A connector 29 is secured to the upper open end of the housing 21 with a ring-shaped spacer 210 and a sealing "O" ring to seal the interior of the housing from the outside. This connector 29 provides an electric connection between the leads from the coil 27 and the external circuit. After placing the connector 29 at the predetermined position on the upper end of the housing, the upper end brim of the housing 21 is caulked over its entire periphery to rigidly fix the connector 29 in the housing 21. The knock detecting apparatus 2 having the construction heretofore described is firmly secured at its threaded portion 21a to the cylinder block of the engine.

In operation, since the knock detecting apparatus 2 is secured at its threaded portion 21a to the cylinder block, the vibration generated in the cylinder block due to the knocking is transmitted to the vibration member 22 through the housing 21. Since the vibration member 22 is fixed only at its outer peripheral portion 22c, the vibration member 22 vibrates in accordance with the frequency and strength of the transmitted vibration, while making a resonance vibration at its resonance frequency. Since the members 23, 24, 26, coil 27 and the magnet 25 are constructed rigidly to vibrate as a unit with the housing 21, only the vibratory member 22a vibrates in response to knocking, relatively to the magnetic path. In consequence, the air gap G between the vibratory portion 22a and the central member 26 is changed in response to the knocking.

The design is made such that a predetermined magnetic flux generated by the magnet 25 passes through the magnetic path constituted by the central magnetic member 26 and the vibration member 22. Therefore, the change in the air gap G appears as a change in the number of the magnetic flux in the magnetic path. Then, the coil 27 detects the change in the magnetic flux, i.e. the vibration caused by the knocking, as a voltage. The detected voltage is delivered to the knock detecting circuit 3 through the leads (not shown) passing through the connector 29.

As will be clearly seen from FIGS. 3A and 3B, a vibration damping portion 22d is jointed to at least a portion of the vibratory portion 22a by, for example, a spot welding as at 22e. The vibration damping portion 22d contributes to the reduction of the degree of peak Q of resonance which will be mentioned later. Each material has a peculiar Q value, and it is difficult to obtain the desired Q value using existing material solely. The vibration member exhibits a delicate vibration particularly at a high frequency level of between 5 to 10 KHz, and it is quite difficult or almost impossible to control the vibration behaviour of the vibration member at such a high frequency. The detecting apparatus of the kind described is required to have a wide range of detection of knocking and a sufficiently high S/N ratio, and to quickly respond to the knocking without any time lag. The resonance type detector has a tendency that the attenuated vibration continues for a long time after the cease of the knock. This attenuation time is prolonged as the Q value of the resonance becomes higher. In the worst case, the attenuated vibration continues to the combustion stroke of the next cylinder in the firing order. This makes it difficult to discriminate the vibration caused by the knock from noise, i.e. from the ordinary engine vibration. This difficulty directly leads to an erroneous operation of the knock detecting apparatus particularly when the judgment as to the occurrence of knocking is made in terms of the ratio between the noise and the knock signal to improve the S/N ratio.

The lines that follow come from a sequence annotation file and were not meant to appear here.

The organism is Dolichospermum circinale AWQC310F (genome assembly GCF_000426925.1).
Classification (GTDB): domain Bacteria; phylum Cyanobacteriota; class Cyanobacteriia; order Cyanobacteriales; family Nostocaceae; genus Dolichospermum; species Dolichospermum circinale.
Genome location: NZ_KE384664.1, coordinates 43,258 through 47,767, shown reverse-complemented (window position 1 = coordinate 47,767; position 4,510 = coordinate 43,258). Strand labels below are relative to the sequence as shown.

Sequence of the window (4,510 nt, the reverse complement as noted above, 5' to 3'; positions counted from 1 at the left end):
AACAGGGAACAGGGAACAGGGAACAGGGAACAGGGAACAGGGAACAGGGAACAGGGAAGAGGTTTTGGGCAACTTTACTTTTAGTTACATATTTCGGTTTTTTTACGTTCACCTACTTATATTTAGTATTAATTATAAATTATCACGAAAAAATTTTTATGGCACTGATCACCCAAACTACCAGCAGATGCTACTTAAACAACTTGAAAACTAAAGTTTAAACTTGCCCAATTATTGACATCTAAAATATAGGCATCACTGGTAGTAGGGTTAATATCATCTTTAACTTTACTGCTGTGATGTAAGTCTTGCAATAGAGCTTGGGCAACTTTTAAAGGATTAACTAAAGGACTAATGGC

From the view point of the response characteristic, the Q value is preferably limited to a value below 50 dB in the case of ordinary 4 to 6 tandem cylinder engines. Namely, a Q value in excess of this upper limit level may cause a continuation of vibrations before complete attenuation to the combustion stroke of the next cylinder in the firing order, particularly when the engine is operating at a high speed.

It is also to be noted that there is a close relationship between the Q value and the detectable width of frequency range. In an extreme case, only a vibration at 8 KHz is detected when the resonance takes place at 8 KHz. As a matter of fact, however, there is no case where the Q value is infinite, so that there is a certain detectable frequency range around the resonance frequency. Ideally, the width of the detectable frequency range is spread as much as possible without incurring deterioration of the S/N ratio to an unacceptable level. The specification or demand for the Q value varies depending on the engine, and it is desirable to produce the detecting apparatus having optimum Q value complying with the demand. This in turn requires a flexible control of the Q value. As a matter of fact, the Q value of the vibration member is substantially determined and limited by the characteristic peculiar to the material. It is, therefore, quite difficult to create the resonance characteristic suitable for the operation characteristic of the engine. Particularly, the resonance characteristic at high frequency range of 5 to 10 KHz, which is essential requisite for the engine knock detecting apparatus, is close to the high-frequency operation limit of even the typical vibration body such as tuning fork or the like, and is too delicate to produce. In addition, it is absolutely difficult to stably and easily control the Q value which is, as stated before, determined substantially by the characteristic peculiar to the material used.